Public Services

Audit Scotland: government needs better ICT expertise

Gill Hitchcock Published 04 September 2012

Central resource of ICT expertise could help Scottish public sector, says watchdog

Audit Scotland is calling on the Scottish government to consider providing a central resource of specialised ICT expertise and advice for public bodies.

In a report on delays and cost overruns in three public sector ICT projects, the auditor urges the government to conduct a strategic review of current ICT skills within departments to identify gaps and develop actions to address these.

Audit Scotland says that the number of ICT staff in central government has reduced in recent years, and the Scottish government should compare the costs and benefits of investing in skills centrally, against the risks of failing to deliver ICT programmes because individual government bodies lack appropriate skills.

It says that the government also needs to comprehensively review how it can best support and oversee public bodies undertaking significant ICT programmes.

Audit Scotland also wants senior managers and boards in all central government department to ensure that effective governance and risk management arrangements are in place and are being complied with.

It says they must make sure that project management frameworks are being followed, that robust performance management arrangements have been developed and appropriate progress reporting is taking place.

In addition, detailed skills assessments must be completed and managers must make sure that all staff have the necessary skills and experience for their roles.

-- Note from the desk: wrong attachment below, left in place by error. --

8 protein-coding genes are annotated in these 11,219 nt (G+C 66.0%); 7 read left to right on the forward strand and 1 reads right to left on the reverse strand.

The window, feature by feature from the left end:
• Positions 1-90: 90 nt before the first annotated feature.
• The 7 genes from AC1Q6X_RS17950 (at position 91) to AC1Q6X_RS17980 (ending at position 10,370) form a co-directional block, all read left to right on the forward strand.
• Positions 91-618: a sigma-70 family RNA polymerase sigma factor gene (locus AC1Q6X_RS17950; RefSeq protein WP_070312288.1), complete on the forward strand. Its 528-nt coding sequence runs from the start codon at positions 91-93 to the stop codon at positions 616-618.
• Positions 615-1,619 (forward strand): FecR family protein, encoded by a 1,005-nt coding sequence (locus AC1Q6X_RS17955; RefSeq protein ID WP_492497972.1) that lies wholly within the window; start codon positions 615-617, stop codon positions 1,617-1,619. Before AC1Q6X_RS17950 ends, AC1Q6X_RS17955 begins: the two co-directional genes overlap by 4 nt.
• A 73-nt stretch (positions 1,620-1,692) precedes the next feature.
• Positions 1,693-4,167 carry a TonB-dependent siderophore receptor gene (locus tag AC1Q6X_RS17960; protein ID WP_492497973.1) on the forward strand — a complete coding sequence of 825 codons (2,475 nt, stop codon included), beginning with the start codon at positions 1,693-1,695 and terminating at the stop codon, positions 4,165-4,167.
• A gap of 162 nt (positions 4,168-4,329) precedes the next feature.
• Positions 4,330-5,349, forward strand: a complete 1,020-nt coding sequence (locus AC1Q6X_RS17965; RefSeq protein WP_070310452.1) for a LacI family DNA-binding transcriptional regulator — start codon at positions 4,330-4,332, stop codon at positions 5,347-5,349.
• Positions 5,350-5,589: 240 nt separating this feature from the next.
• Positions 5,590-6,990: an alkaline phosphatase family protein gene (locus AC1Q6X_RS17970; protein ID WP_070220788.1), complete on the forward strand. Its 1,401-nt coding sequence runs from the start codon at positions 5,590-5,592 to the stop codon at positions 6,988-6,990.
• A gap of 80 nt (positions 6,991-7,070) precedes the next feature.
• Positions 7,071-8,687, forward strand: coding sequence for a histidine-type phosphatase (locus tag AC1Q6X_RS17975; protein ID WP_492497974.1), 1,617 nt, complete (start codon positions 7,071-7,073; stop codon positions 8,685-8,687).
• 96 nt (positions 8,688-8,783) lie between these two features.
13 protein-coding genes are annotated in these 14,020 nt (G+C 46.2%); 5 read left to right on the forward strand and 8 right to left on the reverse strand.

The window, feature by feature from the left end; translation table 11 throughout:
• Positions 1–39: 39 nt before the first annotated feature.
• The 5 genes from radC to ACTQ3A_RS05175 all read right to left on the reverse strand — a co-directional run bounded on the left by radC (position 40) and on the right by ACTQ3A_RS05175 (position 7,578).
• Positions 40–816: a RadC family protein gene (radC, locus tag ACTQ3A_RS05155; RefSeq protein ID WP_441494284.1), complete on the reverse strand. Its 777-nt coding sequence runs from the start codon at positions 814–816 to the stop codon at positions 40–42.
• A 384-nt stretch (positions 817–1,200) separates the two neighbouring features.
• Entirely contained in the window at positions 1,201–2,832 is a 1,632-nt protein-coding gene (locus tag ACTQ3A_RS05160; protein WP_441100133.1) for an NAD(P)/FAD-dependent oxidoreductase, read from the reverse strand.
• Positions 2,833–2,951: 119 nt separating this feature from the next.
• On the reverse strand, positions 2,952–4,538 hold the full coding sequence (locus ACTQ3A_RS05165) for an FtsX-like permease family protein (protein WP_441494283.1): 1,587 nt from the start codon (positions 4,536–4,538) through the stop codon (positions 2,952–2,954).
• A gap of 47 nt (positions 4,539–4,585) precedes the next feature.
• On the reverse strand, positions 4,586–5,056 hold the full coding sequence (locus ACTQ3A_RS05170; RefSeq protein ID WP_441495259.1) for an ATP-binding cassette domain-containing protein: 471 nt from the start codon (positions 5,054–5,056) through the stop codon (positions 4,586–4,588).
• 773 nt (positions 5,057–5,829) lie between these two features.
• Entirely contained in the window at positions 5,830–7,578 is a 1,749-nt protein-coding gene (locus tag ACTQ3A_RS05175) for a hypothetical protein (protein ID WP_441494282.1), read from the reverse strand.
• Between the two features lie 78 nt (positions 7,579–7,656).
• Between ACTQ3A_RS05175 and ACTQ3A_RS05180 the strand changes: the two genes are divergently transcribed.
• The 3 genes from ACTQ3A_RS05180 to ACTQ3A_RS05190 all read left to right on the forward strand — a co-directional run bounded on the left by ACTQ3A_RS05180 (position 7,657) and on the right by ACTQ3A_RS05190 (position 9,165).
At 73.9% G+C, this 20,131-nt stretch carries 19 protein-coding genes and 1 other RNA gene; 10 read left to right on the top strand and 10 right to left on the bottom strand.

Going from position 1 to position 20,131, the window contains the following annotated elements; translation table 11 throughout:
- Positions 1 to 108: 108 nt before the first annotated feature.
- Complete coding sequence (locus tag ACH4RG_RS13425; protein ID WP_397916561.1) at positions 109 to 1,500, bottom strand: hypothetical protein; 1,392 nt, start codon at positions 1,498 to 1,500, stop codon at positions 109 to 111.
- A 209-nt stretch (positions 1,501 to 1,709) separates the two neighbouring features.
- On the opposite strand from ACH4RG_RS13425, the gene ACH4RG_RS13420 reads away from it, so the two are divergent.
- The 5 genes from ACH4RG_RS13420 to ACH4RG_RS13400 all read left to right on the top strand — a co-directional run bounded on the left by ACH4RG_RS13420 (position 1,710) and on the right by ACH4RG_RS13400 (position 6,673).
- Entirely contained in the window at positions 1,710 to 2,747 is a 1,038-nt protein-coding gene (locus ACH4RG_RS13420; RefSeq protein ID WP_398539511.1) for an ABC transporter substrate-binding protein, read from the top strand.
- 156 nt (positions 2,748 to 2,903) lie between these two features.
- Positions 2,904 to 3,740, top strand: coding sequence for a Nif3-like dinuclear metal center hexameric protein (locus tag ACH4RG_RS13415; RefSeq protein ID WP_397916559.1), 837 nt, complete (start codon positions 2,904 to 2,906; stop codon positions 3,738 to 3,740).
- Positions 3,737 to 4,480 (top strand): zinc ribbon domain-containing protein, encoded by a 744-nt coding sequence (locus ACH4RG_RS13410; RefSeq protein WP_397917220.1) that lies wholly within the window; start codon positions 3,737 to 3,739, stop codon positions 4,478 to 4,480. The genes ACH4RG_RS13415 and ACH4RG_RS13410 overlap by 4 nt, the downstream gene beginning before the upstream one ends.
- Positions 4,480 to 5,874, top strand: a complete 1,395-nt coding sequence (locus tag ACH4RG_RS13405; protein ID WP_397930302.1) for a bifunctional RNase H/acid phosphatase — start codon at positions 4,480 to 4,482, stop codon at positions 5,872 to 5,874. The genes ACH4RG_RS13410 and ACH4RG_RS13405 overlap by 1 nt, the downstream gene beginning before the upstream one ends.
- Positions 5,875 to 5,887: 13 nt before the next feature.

The three troubled programmes scrutinised in the report are, firstly, the £10m Phoenix case management programme at the Crown Office and Procurator Fiscal Service. The system was initiated in early 2009, but after £2.3m of expenditure it was terminated in 2010 due to increased costs and reduced capital budget.

Secondly, an ICT system to check and issue disclosure certificates for the £31m Protecting Vulnerable Groups programme at Disclosure Scotland. It is expected to be delivered within budget, but 18 months later than planned.

Thirdly, the Registers of Scotland, a project originally valued at £66m, but which has cost £112m so far.

Caroline Gardner, the auditor general for Scotland, said: The Scottish government needs to address these weaknesses and strengthen its strategic oversight of ICT investment to ensure the public sector delivers programmes that improve public services and provide value for money."

 

 

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